Wednesday, July 3, 2013


a hora he llegado a saber que el amor no es, sino lo que se oculta en el amor
now I have come to find that love is nothing other than what is hidden in love

Aniversario de un vision (1960 / Anniversary of a Vision (2002),
in Immanent Visitor: Selected Poems of Jaime Saenz,
translated by Kent Johnson and Forrest Gander (University of California Press, 2002)


I started talking about you, Irene,
in one sentence,
“we made our love on New Years Eve”
in the small town our love never left,
though I did and you did,
then I went farther
and you deeper.
If you can see the city
from here
name it “Irene.” You were so much more
than the town,
you were my first lover,
we were children still, “teenagers,”
a word we never said then.
We called ourselves “lovers.”

I can’t say who loved whom or how,
that’s like Billie sang,
“ain’t nobody’s business if I do,”
I set out here to celebrate
the face of first love. There are city
limits, population signs, its year
of discovery as Riverbend,
or so the sign says.
They never played Ms. Holiday
or any other woman with a song
measuring how far down
you go before you stop dying.
Your dark brown skin, your dark eyes,
your way of making your caress
endure long after the first night.

You taught me nothing but love,
how to make love as long as we loved.
No one knows more, even now.
Especially now.
We were lost in our own dark wood.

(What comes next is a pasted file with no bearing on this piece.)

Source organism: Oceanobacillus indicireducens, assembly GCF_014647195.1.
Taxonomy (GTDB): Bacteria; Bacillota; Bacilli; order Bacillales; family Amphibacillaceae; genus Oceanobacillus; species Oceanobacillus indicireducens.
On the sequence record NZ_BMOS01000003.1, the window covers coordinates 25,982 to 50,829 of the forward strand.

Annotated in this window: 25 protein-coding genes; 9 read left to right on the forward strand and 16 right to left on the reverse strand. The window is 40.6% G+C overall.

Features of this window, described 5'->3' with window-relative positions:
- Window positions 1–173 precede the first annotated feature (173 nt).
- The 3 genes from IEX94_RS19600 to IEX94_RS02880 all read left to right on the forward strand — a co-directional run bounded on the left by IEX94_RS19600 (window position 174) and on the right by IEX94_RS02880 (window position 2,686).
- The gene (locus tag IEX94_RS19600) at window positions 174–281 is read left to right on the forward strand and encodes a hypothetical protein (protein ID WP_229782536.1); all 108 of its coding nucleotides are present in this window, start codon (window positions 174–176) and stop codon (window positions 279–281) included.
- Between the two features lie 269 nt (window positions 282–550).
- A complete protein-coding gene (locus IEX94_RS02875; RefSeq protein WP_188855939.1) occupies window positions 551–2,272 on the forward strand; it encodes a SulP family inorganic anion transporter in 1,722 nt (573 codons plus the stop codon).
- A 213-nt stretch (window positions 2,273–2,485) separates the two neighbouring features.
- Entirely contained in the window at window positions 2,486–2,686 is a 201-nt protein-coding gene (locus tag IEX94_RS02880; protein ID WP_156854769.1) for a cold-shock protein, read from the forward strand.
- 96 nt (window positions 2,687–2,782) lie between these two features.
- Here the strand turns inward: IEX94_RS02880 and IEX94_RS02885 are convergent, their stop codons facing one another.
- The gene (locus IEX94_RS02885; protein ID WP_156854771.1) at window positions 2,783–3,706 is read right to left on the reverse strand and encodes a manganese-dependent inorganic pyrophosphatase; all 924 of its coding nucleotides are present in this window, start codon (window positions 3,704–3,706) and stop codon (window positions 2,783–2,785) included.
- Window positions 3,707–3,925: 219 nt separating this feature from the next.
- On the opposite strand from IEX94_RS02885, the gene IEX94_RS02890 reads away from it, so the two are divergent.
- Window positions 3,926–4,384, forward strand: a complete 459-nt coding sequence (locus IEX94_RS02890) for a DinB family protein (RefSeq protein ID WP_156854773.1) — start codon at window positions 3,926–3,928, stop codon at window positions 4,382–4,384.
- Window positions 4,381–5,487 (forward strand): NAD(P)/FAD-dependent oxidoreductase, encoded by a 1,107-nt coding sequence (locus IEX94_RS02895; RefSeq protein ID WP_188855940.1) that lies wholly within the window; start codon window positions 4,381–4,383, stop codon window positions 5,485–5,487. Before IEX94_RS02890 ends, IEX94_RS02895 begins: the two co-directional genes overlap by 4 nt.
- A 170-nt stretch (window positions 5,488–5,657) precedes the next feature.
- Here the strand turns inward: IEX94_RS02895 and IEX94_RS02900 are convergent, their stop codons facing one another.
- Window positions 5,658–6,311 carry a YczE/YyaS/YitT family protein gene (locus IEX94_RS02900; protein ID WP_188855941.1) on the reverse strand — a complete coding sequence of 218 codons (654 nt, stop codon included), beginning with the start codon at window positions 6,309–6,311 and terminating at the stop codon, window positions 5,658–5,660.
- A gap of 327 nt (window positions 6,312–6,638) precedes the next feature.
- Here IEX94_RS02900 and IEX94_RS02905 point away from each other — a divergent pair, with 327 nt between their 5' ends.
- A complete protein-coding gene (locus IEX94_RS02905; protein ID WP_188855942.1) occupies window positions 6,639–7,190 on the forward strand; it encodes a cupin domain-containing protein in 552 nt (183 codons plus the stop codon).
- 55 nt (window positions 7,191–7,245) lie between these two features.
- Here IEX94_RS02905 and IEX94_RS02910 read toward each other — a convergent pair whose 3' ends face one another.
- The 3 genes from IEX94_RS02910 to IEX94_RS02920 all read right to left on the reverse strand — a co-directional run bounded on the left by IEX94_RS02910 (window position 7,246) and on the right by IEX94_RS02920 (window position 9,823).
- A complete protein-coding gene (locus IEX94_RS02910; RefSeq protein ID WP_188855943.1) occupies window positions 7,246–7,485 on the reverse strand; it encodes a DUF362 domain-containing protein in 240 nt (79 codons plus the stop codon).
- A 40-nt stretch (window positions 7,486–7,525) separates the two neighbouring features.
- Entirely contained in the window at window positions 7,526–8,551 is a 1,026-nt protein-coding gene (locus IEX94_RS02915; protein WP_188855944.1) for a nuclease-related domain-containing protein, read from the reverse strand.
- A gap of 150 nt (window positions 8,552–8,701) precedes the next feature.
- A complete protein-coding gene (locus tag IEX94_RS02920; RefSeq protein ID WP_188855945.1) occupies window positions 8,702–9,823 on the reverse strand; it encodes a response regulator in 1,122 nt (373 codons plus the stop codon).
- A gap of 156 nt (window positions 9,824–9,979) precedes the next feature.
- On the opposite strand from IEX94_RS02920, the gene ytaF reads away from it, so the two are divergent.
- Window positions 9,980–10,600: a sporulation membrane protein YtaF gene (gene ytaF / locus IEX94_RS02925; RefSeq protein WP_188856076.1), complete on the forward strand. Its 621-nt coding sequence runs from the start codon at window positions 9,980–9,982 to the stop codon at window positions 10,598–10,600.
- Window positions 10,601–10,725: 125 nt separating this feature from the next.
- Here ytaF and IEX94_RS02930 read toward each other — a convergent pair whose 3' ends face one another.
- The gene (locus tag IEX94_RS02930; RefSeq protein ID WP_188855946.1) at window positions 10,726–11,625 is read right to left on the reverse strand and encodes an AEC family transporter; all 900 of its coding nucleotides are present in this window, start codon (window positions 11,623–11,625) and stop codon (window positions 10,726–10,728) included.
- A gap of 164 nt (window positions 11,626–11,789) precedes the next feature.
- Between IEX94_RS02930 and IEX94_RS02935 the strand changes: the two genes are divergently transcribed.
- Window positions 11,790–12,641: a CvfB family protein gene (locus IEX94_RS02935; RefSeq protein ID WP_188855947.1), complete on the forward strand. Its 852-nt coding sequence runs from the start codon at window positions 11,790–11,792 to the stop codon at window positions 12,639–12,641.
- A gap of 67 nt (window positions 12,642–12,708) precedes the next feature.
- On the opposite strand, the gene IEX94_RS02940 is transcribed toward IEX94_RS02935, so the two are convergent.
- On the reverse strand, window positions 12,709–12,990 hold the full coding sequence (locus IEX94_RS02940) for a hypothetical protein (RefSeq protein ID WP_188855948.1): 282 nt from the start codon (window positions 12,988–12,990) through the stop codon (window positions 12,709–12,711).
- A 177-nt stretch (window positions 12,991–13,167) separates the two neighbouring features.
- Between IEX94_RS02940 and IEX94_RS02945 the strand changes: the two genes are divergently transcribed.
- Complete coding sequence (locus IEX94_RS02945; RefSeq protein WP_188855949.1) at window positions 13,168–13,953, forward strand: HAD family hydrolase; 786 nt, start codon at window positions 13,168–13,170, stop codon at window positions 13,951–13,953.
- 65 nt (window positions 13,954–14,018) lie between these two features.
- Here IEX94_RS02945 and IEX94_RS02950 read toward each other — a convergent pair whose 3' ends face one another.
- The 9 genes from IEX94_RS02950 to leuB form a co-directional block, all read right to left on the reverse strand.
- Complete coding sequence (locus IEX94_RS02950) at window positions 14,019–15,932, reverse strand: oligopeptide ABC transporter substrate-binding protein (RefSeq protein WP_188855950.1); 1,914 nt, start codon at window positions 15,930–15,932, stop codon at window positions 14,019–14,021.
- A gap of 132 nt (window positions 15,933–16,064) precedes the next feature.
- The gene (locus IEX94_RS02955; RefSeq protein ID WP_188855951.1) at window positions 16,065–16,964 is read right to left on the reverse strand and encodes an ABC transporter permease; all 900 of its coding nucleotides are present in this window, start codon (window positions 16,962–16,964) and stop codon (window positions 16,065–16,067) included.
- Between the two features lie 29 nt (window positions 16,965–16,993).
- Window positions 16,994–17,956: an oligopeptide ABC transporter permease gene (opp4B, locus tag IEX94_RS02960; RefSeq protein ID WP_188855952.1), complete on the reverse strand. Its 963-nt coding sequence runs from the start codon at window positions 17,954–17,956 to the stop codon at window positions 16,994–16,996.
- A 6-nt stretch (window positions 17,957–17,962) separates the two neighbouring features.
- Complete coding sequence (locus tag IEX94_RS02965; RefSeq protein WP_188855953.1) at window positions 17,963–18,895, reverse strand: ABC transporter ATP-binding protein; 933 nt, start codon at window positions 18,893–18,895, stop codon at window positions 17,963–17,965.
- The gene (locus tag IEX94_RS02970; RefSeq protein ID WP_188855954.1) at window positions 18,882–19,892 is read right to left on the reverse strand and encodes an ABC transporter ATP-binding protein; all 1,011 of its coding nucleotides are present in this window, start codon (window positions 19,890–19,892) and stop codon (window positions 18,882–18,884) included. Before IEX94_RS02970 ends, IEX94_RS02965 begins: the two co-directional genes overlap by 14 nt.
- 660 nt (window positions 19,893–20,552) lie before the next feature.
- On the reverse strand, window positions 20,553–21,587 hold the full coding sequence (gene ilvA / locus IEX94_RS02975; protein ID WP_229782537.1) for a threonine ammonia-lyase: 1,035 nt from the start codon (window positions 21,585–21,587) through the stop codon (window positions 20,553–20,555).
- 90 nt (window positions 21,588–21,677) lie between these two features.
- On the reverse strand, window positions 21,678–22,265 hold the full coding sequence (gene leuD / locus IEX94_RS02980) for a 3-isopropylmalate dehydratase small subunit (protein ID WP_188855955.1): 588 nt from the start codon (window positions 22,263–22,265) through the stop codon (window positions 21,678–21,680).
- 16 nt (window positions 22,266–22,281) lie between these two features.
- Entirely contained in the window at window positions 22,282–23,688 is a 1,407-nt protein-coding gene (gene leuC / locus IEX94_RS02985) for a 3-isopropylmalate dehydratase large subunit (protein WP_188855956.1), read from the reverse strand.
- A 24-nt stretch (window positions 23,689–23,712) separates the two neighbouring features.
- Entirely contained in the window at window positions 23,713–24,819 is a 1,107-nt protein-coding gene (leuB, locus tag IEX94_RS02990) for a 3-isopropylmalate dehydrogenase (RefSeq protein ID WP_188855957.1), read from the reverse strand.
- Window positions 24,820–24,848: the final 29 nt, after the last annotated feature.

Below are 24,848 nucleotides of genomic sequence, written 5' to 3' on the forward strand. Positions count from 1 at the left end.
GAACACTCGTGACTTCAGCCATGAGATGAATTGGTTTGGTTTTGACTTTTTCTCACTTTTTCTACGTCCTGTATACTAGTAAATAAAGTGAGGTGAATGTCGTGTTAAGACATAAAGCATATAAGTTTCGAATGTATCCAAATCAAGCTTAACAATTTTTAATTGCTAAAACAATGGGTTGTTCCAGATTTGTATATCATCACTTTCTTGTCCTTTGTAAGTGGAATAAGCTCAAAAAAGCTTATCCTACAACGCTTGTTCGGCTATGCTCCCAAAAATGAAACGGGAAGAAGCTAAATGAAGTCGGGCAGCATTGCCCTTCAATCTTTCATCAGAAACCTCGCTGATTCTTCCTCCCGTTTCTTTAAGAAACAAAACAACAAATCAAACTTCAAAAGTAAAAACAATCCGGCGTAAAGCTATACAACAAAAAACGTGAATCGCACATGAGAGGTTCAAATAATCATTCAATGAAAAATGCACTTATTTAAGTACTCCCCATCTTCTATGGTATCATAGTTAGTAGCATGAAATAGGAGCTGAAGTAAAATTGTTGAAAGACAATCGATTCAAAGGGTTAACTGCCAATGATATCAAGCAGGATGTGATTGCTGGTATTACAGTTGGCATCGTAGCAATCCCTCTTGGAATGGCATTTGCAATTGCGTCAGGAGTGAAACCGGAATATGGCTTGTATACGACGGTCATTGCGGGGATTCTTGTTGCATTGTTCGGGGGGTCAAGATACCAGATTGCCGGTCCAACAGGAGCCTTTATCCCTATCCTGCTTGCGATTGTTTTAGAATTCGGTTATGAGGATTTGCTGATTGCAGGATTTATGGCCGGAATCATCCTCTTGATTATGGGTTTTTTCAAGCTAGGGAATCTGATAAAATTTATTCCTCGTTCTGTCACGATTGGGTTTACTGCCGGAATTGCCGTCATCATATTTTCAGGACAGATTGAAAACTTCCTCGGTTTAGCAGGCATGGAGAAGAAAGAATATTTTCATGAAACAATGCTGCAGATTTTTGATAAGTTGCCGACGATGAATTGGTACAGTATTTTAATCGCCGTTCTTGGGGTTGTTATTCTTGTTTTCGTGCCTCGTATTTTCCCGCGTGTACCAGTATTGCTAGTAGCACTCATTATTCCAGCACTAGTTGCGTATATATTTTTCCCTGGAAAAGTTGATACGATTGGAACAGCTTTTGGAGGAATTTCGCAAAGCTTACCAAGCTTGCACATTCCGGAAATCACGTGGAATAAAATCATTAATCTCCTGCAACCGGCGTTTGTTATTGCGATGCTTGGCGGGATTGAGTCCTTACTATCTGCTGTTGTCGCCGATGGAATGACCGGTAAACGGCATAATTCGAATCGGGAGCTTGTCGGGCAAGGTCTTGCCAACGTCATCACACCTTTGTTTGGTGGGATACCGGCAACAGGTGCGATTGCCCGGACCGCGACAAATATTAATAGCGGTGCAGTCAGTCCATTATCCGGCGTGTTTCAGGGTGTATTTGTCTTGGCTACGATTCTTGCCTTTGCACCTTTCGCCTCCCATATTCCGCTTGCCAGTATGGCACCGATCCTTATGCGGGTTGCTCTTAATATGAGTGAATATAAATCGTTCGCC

Among trees by the brown river
thick with carp.
We walked there, hands meshed.
Say it like this, “mi amor,”
you said, That means ‘my love.’”
I asked why your father’s name
was Castenada,
and where in Spain was the origin
of your beauty’s birthmark,
“the mole on your cheek onyx black”


oscuro, muy oscuro debera de ser el tono, si se quiere hacer desencadenar lo que el amor oculta
dark, very dark the tone must be, if what is hidden in love is to be unleashed

Irene, I can’t remember everything,
help me say
the night was blacker than the sin of our coupling,
with every day
waiting for dark to fall on the wide bowl
of the Rattlesnake Hills.
You said to your father in Spanish, who spoke no ingles,
we were going to Sunnyside
to the movies, and he told your mother, 
who always smiled at me and said nothing.
We drove to the jackrabbit paths, chose one, removed the mattress
rolled up to serve as a back seat
if anyone asked.
Then we undressed slowly, or one removed
the garments of the other, to embrace
in the close air wafting with a cool breeze and sometimes with rain
falling slowly at first, then pelting down
as we hurried to return the mattress
and fell over the front seat to keep on
laughing and kissing and blending our limbs . . .

Who can say how love happens one long day
before night comes to bring the magic back . . .
Sunday then, your church, I had none, and our hands would not stop
discovering who the boy was with the dark girl
whose touch turned his skin darker, love’s secret
so there would be no need to wait for night.
When Mass ended and they passed the priest by the door,
they drove to the top of the hill
and parked and stayed in the car, and they loved
who would never marry in or out of the church
but love as long as their bodies were together to love.
They could see the church from where they were now.
His father would be buried near this town,
Irene’s father in the town where the school was where they met,
his mother’s ashes beside his father’s coffin,
but where her mother’s body was
he never knew . . . He was in the city
by then. She came to be with him one time.
She loved to press against him in the crowded streets.